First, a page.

The hours and minutes since typhoon Yolanda have been challenging me to remain positive and to focus on my faith that no matter what happens, All is Well. At times I must admit, I found that hard to do.
My big brother Fred lives on Boracay Island in the Philippines. His island is situated on the west side, center of the country’s land masses. My stomach lurched when I learned that Fred was directly in line with the path taken by the eye of the storm. Six hours before the typhoon’s fury struck, I was able to Skype with him. I asked Fred if he was worried, and he said that after surviving many other typhoons, he felt confident they would survive this one too. Was he putting on a brave face for his kid sister, or was he really convinced of his safety? I’d never know.
After we hung up, I watched Boracay Bay from a live webcam located above the beach. People strolled by as if nothing was amiss, and while the low tide stretched far out, clam diggers filled their sacks and children skipped, leaving footprints behind. After a few hours, the palm tree leaves began to ripple and then sway as the winds picked up. The tide had turned and the seas grew a little higher. The previously gentle waves began to fill with an expectancy, rising crests that seemed to reflect an urgency of energy. Around two in the morning (UK time) I couldn’t keep my eyes open anymore, so I turned off the computer and fell asleep. Sometime during the night, the Boracay webcam went dead and I woke to the realization that all news of Boracay and my brother went with it.
When I turned on my computer, a forwarded email from my sister in Georgia contained the last words that Freddy wrote:
Will hit this pm. I’m hunkered down. So far no big deal. But this is a big one. No one can get off island cuz all boats gone to safe anchorage. Will advise when it’s over. Wish us luck!
Ur old fart bro
The message was typical of our big brother in times of stress – make light of it and keep laughing.
While trying to enjoy my weekend events as planned, I spent every spare hour at home, both day and night, searching the internet, trying to find people who knew my brother. As soon as I found their names on a blog or website, I searched for their contact details, and finding them, I tried to make contact, but all attempts failed.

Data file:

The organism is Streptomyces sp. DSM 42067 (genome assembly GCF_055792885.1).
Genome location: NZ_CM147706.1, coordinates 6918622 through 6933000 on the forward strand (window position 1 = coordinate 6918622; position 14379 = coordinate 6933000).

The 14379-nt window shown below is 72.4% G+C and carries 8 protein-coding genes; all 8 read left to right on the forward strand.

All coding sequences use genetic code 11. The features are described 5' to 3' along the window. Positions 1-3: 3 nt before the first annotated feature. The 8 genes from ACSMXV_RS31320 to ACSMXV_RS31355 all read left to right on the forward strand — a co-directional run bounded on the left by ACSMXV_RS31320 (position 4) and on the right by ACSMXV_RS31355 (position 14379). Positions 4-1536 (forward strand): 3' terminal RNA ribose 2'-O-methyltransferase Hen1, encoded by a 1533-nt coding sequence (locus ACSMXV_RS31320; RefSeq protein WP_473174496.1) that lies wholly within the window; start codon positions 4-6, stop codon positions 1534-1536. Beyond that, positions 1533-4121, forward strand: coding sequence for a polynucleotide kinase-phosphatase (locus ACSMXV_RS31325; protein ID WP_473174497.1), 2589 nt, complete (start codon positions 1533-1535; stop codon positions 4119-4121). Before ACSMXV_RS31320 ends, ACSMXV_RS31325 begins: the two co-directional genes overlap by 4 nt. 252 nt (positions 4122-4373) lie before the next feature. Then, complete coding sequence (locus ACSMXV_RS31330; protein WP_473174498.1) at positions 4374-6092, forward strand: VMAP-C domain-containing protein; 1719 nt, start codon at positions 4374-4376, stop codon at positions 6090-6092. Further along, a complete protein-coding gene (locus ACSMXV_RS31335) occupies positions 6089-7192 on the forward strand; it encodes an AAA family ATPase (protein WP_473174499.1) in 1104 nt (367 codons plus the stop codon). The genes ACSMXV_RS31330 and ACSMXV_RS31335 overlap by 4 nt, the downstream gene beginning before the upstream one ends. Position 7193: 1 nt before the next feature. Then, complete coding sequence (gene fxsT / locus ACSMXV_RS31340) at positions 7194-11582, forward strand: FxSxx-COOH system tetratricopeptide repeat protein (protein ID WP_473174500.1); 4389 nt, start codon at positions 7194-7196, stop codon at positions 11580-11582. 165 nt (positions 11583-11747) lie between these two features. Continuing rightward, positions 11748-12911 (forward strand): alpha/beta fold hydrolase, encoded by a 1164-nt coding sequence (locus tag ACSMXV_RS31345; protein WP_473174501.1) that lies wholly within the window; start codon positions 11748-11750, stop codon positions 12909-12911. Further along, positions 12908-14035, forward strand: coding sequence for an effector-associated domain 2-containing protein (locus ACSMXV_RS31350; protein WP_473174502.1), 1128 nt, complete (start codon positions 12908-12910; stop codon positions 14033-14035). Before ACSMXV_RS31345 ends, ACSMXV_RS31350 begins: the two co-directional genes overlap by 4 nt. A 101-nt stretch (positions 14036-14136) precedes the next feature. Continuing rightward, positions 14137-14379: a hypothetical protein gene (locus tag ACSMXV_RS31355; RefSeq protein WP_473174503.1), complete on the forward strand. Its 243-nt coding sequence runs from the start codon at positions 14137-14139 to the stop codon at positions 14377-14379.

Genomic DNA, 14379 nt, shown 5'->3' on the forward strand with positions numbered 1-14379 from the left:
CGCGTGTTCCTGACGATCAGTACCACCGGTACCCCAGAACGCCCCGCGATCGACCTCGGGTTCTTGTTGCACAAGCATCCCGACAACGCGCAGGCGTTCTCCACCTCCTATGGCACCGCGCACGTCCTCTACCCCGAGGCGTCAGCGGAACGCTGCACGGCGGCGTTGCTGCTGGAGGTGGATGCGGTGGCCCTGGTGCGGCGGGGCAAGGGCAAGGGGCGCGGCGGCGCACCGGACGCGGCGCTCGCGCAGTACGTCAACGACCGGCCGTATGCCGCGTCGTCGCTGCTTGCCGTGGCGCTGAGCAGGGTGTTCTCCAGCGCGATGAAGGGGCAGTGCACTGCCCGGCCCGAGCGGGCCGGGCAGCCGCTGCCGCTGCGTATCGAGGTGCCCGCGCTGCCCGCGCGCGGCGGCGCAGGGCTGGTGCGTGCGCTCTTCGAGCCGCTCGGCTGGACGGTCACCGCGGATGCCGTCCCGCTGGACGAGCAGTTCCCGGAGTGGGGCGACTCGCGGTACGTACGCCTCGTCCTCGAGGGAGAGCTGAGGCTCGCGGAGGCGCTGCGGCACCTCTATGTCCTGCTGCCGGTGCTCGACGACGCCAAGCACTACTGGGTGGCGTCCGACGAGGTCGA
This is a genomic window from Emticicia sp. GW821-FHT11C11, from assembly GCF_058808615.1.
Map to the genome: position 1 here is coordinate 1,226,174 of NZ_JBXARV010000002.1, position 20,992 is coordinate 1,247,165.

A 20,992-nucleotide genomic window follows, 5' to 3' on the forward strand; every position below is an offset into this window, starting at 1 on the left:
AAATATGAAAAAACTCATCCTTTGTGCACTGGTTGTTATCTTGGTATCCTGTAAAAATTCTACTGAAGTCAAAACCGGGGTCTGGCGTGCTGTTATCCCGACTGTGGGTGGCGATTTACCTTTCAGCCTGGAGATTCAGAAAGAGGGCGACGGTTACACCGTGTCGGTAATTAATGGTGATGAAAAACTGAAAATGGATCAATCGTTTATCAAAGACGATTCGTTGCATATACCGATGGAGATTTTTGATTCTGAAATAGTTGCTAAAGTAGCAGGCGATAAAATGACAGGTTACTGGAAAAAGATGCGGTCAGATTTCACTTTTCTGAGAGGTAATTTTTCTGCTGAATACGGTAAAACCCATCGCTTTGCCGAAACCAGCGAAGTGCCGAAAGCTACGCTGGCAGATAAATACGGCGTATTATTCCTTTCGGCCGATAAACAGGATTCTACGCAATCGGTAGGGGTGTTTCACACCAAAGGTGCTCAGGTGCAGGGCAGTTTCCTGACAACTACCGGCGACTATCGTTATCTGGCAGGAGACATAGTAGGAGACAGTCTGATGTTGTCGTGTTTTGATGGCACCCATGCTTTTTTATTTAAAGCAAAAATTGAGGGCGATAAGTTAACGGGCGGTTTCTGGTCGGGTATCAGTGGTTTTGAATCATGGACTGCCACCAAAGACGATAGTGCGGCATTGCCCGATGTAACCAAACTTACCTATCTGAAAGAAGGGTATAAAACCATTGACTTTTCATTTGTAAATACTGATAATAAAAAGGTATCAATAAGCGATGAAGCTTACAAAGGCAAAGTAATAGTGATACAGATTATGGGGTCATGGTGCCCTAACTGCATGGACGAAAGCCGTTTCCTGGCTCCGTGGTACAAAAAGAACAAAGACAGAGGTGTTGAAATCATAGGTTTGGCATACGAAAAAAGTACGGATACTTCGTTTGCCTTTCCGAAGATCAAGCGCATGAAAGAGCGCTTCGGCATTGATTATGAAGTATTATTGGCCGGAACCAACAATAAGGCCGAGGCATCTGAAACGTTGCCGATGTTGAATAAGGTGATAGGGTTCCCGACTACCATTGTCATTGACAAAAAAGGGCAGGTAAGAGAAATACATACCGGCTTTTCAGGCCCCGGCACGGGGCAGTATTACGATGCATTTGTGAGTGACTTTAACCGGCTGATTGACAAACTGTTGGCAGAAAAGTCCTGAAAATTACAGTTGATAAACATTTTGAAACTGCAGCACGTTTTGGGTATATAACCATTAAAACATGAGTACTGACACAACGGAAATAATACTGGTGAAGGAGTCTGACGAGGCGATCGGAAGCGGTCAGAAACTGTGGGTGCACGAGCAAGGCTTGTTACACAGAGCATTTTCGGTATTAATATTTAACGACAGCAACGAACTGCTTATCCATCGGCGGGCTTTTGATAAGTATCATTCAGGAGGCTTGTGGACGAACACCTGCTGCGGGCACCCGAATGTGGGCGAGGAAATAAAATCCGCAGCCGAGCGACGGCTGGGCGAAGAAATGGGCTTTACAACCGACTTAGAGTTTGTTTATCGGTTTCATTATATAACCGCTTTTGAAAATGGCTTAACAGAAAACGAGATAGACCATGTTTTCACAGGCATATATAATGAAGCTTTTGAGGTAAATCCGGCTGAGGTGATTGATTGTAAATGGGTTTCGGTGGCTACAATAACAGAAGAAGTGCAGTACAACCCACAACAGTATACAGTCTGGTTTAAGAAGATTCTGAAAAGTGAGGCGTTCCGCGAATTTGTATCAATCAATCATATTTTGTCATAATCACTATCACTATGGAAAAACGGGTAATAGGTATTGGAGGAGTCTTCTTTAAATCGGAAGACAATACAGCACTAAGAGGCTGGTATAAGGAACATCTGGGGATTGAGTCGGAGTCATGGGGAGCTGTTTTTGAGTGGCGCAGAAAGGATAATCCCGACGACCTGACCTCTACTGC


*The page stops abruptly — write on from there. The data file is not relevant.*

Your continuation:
The first glimmer of hope came yesterday when my sister discovered a tweet on Huffington Post from a writer who is staying in Boracay. He reported that Boracay had escaped the worst of the storm. Diane tweeted him and sent details of our brother, hoping he might have word of Fred. I was able to find the writer on Skype and I requested connection. At last, miracle of miracles, he replied. A loud, long “whoop” bounced echoes off the walls of my kitchen, frightening the living daylights out of my dog, Tess. The Huffington Post tweeter (bless you, Norm Schriever) Skype-messaged that all electricity, internet, and utilites were down, but the island had managed to escape the worst of the horrific damage now being televised across the world. As far as he knew there were no deaths or loss of buildings on Boracay Island.
While my family were relieved to hear this heartening news, we still had not received any contact from Fred. My sister in Florida found another name and address of someone in the Philippines who might have news of Fred’s condition. My nephew, whose wife is from the Philippines and who has been to Boracay to visit Fred, sent a detailed description of where his house is situated above the beach. While chasing every lead, I also continued to send Skype messages to my brother. I figured if he had any battery left on his phone, he might just be able to pick up some signal.
Last night, just as I was ready to turn off my computer and climb into bed, news from my sister in Georgia came through. She’d just got a call from Fred! He’s alive! My sister didn’t know if it was a Skype call or Fred’s regular cell service; he only spoke long enough to say he was okay, without fuel or electricity, and his house was intact. He hung up quickly, for his cell phone battery was low.
With all the sadness, grief, shock, and horror that rips at my heart for the gentle people of this devastated country, and the overwhelming realization that this will take many years for them to recover, I see a shining light in the midst. Today is a very, very good day. A grateful day. Thank you God and all the angels for looking after my big brother.
Freddy is alive.
To all folks who are trying to find loved ones, maybe Skype will work for you. It’s worth trying.
For those of you who have loved ones missing in the Philippines, we found a missing persons search facility posted on the site of a Manila TV news station: http://www.gmanetwork.com/news/story/334739/news/nation/database-yolanda-missing-persons-inquiries
For those of you who wish to contribute to aid organizations that are currently in the Philippines bringing supplies, food, water and medicine and who can handle the transport logistics for getting supplies to the people in the worst hit areas, there is an excellent article in the Huffington Post which offers several aid links: http://www.huffingtonpost.com/2013/11/09/philippines-haiyan-how-to-help-_n_4247106.html.
Please feel free to copy this and post it to your blogs and Facebook pages. The people in the Philippines need all the help they can get.